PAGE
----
Swagtron claims to be ‘innovators and market leaders as the #1 brand of electric e-rideable’. Are they really as good as they claim? In our analysis, we will get a glimpse of why market leader Swagtron has a grade of 3,4 / 5 on Trustpilot.
Why do we say this?
Swagtron’s customers speak negatively about returns. The topic “return” is related to the topic “shipping” and there seems to be a problem with the prepaid shipping label for returns. One customer says that you have to wait 1-3 days to receive the shipping label to be able to return the products. This wait makes people a bit frustrated. We can also see that there’s a relation between the topics “sent” and “wrong”. This suggests that the products that customers receive don’t match with what they ordered. The main problem, visible in the example texts, is that products are broken or defective when they arrive. Swagtron could probably look at why things break but a more short-term solution to improve customer satisfaction is probably to try and make it easier to return products. The average grade for “return” is 1,97 / 5 and for “sent” it’s 1,91 / 5. The overall average grade is 3,05 / 5.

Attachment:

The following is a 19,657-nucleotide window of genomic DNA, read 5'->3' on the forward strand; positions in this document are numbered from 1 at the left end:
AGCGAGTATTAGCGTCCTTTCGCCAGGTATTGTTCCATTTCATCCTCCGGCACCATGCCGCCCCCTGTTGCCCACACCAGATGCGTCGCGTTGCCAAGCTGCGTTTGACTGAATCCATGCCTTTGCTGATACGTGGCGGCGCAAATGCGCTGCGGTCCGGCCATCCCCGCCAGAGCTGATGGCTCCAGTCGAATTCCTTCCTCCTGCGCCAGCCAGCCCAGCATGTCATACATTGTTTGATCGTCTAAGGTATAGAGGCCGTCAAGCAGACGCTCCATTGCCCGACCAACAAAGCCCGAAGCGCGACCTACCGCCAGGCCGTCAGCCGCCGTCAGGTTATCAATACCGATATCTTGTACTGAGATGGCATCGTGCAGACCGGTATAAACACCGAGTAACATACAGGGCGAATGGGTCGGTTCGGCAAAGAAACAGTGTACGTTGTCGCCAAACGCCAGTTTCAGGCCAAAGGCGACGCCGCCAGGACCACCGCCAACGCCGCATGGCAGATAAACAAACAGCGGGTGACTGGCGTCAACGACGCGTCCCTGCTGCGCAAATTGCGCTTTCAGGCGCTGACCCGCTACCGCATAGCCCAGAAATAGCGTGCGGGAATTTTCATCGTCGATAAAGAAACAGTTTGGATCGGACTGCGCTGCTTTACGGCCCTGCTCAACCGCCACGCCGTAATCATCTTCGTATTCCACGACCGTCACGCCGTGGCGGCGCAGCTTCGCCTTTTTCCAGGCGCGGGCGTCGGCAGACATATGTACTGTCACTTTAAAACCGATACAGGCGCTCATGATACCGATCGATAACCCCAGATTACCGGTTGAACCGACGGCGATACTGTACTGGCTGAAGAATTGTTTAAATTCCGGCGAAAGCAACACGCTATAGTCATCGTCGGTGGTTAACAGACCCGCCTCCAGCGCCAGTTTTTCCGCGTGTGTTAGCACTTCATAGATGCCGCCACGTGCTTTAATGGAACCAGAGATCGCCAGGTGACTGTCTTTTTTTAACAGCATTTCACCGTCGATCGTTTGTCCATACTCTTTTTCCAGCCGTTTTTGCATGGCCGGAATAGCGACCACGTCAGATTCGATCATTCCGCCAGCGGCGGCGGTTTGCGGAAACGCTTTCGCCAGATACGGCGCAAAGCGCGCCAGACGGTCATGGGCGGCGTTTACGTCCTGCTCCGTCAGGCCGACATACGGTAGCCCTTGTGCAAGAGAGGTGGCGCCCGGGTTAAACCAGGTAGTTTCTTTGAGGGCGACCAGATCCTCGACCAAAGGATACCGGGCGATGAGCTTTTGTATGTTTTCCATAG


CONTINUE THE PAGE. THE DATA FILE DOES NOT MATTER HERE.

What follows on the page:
Another thing that Swagtron could improve is customer service. The topic “customer service” is slightly negative towards the overall grade with an average grade of 2,97 / 5. This might not seem that bad but we can see that Swagtron has some issues when we take a look at the related topics “called” and “email”. These topics have an average grade of 2,15 / 5 for “called” and 2,09 / 5 for “email”. The problem with Swagtron’s phone service seems to be that customers have to wait for a long time and get put on hold. If the customer service can’t help, customers feel like they’ve wasted a lot of time. The problem with emails is of similar character. Customers feel like Swagtron doesn’t respond to their emails and the overall experience is that it’s hard to reach customer service. This is something that Swagtron can improve.
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The research team at Gavagai performed this analysis using our AI-powered text analysis tool, Gavagai Explorer. All texts analyzed in this article are collected from public online data published on TrustPilot.
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